Corridors for Trans-European energy network projects and the criteria that they must meet to qualify for fast-track approval are set out in a draft regulation endorsed by the Energy Committee on Tuesday. The corridors and criteria deal was struck informally by Parliament and Council negotiators in November.
The draft Trans-European Energy Networks (TEN-E) regulation aims to accelerate the approval of priority projects of common interest, such as pipelines and power grids, so as to integrate the EU's energy infrastructure and achieve its energy goals. For a limited number of projects EU public funding would be made available by the Connecting Europe Facility, approved by the Energy and Transport committees today.
"This regulation sets forth a radically new approach to trans-European energy infrastructure projects. It is crucial to building a single energy market in Europe and achieving the '20-20-20 by 2020' goals, which will foster environmental sustainability, benefit European consumers, and create jobs and growth for companies and citizens", said rapporteur António Correia de Campos (S&D, PT).
Corridors and criteria
The regulation defines twelve EU priority corridors and areas in urgent need of development. Based on these corridors, "projects of common interest" (PCIs) are to selected and given special regulatory treatment, including fast-track permits.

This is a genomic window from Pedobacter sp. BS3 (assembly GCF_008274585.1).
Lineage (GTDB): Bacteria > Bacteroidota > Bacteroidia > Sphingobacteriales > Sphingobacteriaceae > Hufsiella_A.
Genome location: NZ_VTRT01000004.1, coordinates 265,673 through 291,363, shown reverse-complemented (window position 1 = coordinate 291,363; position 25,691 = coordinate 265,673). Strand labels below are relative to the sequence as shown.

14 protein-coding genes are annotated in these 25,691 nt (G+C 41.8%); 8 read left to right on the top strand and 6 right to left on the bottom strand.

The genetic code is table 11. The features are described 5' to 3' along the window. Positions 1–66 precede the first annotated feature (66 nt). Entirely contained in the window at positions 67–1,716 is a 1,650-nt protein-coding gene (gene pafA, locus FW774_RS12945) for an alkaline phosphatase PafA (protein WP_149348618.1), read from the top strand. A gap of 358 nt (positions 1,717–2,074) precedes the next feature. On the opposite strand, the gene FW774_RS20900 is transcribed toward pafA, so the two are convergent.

Any selected project must be needed for at least one priority corridor or area listed in the regulation and must meet market integration, sustainability and security of supply criteria.
Applications for PCI status are to be submitted by project operators and assessed by twelve regional expert groups, made up of member states, the European Commission, transmission system operators (TSOs) and project promoters. However, decisions on PCI status are to be made by member states and the European Commission.
A regional list of PCIs is to be drawn up by each regional group, and the final step of the procedure is for the Commission to publish a "Union list" of all the selected projects.
All PCIs on the final EU-wide list would be eligible for streamlined permitting procedures in member states where they are located. The mandatory overall time limit for granting permits is to be 3 years and 6 months, which could be extended by a further 9 months (the current average is 10 years).
The vote in plenary is scheduled for the start of 2013.